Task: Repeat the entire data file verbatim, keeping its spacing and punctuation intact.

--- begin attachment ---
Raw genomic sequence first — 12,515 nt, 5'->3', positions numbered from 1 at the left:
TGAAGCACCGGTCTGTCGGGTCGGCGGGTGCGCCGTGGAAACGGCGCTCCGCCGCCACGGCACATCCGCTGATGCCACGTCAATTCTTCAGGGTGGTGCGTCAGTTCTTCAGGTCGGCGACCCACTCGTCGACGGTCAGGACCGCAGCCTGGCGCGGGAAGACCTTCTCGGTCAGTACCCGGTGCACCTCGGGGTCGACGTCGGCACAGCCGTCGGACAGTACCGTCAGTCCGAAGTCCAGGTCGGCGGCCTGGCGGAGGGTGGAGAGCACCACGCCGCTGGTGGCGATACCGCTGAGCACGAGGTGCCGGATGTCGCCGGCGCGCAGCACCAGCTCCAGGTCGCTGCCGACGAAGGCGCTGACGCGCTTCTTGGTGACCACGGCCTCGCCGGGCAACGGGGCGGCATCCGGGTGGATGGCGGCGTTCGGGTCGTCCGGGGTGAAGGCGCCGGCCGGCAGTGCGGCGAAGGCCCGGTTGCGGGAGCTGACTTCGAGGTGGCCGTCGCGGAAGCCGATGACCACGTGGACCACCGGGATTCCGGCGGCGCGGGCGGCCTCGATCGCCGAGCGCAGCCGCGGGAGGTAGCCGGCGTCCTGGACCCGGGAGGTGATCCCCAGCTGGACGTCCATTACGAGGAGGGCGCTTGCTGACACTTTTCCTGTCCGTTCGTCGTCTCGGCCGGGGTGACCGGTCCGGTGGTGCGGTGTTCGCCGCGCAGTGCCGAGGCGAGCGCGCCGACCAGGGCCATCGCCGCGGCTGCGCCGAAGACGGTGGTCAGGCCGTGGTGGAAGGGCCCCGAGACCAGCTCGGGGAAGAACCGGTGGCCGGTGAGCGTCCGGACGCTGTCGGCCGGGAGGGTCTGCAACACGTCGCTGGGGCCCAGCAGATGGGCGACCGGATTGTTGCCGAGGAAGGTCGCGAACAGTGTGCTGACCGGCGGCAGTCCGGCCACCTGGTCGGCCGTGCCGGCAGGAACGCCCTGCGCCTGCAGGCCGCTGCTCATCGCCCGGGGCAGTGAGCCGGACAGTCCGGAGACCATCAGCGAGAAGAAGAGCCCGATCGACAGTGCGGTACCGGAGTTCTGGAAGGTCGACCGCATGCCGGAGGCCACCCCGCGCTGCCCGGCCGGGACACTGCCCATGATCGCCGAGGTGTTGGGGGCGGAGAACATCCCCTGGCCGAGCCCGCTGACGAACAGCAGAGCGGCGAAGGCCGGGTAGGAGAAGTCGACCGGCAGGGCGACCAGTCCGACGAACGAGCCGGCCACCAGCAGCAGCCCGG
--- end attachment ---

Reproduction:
Raw genomic sequence first — 12,515 nt, 5'->3', positions numbered from 1 at the left:
TGAAGCACCGGTCTGTCGGGTCGGCGGGTGCGCCGTGGAAACGGCGCTCCGCCGCCACGGCACATCCGCTGATGCCACGTCAATTCTTCAGGGTGGTGCGTCAGTTCTTCAGGTCGGCGACCCACTCGTCGACGGTCAGGACCGCAGCCTGGCGCGGGAAGACCTTCTCGGTCAGTACCCGGTGCACCTCGGGGTCGACGTCGGCACAGCCGTCGGACAGTACCGTCAGTCCGAAGTCCAGGTCGGCGGCCTGGCGGAGGGTGGAGAGCACCACGCCGCTGGTGGCGATACCGCTGAGCACGAGGTGCCGGATGTCGCCGGCGCGCAGCACCAGCTCCAGGTCGCTGCCGACGAAGGCGCTGACGCGCTTCTTGGTGACCACGGCCTCGCCGGGCAACGGGGCGGCATCCGGGTGGATGGCGGCGTTCGGGTCGTCCGGGGTGAAGGCGCCGGCCGGCAGTGCGGCGAAGGCCCGGTTGCGGGAGCTGACTTCGAGGTGGCCGTCGCGGAAGCCGATGACCACGTGGACCACCGGGATTCCGGCGGCGCGGGCGGCCTCGATCGCCGAGCGCAGCCGCGGGAGGTAGCCGGCGTCCTGGACCCGGGAGGTGATCCCCAGCTGGACGTCCATTACGAGGAGGGCGCTTGCTGACACTTTTCCTGTCCGTTCGTCGTCTCGGCCGGGGTGACCGGTCCGGTGGTGCGGTGTTCGCCGCGCAGTGCCGAGGCGAGCGCGCCGACCAGGGCCATCGCCGCGGCTGCGCCGAAGACGGTGGTCAGGCCGTGGTGGAAGGGCCCCGAGACCAGCTCGGGGAAGAACCGGTGGCCGGTGAGCGTCCGGACGCTGTCGGCCGGGAGGGTCTGCAACACGTCGCTGGGGCCCAGCAGATGGGCGACCGGATTGTTGCCGAGGAAGGTCGCGAACAGTGTGCTGACCGGCGGCAGTCCGGCCACCTGGTCGGCCGTGCCGGCAGGAACGCCCTGCGCCTGCAGGCCGCTGCTCATCGCCCGGGGCAGTGAGCCGGACAGTCCGGAGACCATCAGCGAGAAGAAGAGCCCGATCGACAGTGCGGTACCGGAGTTCTGGAAGGTCGACCGCATGCCGGAGGCCACCCCGCGCTGCCCGGCCGGGACACTGCCCATGATCGCCGAGGTGTTGGGGGCGGAGAACATCCCCTGGCCGAGCCCGCTGACGAACAGCAGAGCGGCGAAGGCCGGGTAGGAGAAGTCGACCGGCAGGGCGACCAGTCCGACGAACGAGCCGGCCACCAGCAGCAGCCCGG